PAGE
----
One of the most profound lessons I’ve learned as a leader was when I was managing a tiny team in a previous organisation. I was not just good but one of those would would always go the extra mile for my employer and my team. And yet, I don’t think I showed up as the best version of the leader I ever could.
Why? I was overwhelmed with my own insecurities and even jealously when I overheard some of my team members praising their former manager (who was handling another team) instead of me. All I could think was, “Can’t they see how hard I work for them” or a version of “what’s he doing that I’m not… heck, he’s not even in my league!” In retrospect, I think I wasted precious time pondering on my shortcomings, criticising my team members for being so inconsiderate, and smouldering inside each time they would praise my counterpart.
Of course, I should’ve been sensible enough to see the brighter side. All I needed to do was ask this other manager the secret behind his success with half of my team, even when he’s not managing them anymore. And so, I did. (You didn’t think I would choose be miserable and not do anything about it. Did you?)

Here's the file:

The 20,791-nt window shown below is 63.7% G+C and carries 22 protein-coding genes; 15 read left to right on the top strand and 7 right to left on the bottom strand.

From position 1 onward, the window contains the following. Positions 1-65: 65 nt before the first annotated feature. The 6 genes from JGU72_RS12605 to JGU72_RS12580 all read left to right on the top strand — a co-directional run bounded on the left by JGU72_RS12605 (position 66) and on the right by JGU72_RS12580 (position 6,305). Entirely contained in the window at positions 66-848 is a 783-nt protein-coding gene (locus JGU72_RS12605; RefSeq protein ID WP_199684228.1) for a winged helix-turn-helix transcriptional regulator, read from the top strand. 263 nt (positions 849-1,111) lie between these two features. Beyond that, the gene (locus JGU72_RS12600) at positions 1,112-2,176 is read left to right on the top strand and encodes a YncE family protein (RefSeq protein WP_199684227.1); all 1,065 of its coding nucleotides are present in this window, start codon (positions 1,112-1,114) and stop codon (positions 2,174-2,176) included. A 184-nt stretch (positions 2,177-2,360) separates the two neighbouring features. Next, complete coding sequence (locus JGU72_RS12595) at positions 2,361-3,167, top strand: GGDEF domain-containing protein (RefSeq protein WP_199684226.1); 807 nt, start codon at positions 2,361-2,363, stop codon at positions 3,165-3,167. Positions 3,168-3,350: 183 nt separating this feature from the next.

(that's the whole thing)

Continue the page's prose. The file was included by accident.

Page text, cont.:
Choosing to ask the manager about this “success” was the best thing I could’ve done that time as a leader. It was the logical thing to do because I was hungry to learn more, to be more influential and hence, successful. I chose to spend my time with this person and within a couple of weeks realised that despite my best efforts I couldn’t ignore not just the great divide between our personal values but also our view on leading people.
No, I’m not suggesting this person was a dick. He had several good qualities as a person and a manager. Some of which, I don’t think I can even dream to achieve in this lifetime. But the big question for me was “do I really want to?” And the answer was an emphatic NO! You see, life gives us several opportunities to test our skills, character and attributes as a person and a leader. This was one of them.
I realised that while I’m not the ‘popular’ one among my own team members, I definitely was the one whom they would consult should things head the wrong way or if someone were to save their day. While they appreciated my hands-off and coaching style of leadership, they loved to chat around, gossip and have fun at the workplace. Hence, the preference.
And guess, what? As soon as I realised what was really going on, I stopped worrying and started to explore avenues to develop myself as an even better leader. Because that’s the right thing to do at any stage of your journey to become a Level 5 leader, the one who’s at the Pinnacle state of leadership, where it’s not the popularity but the legacy that counts.
Make it matter.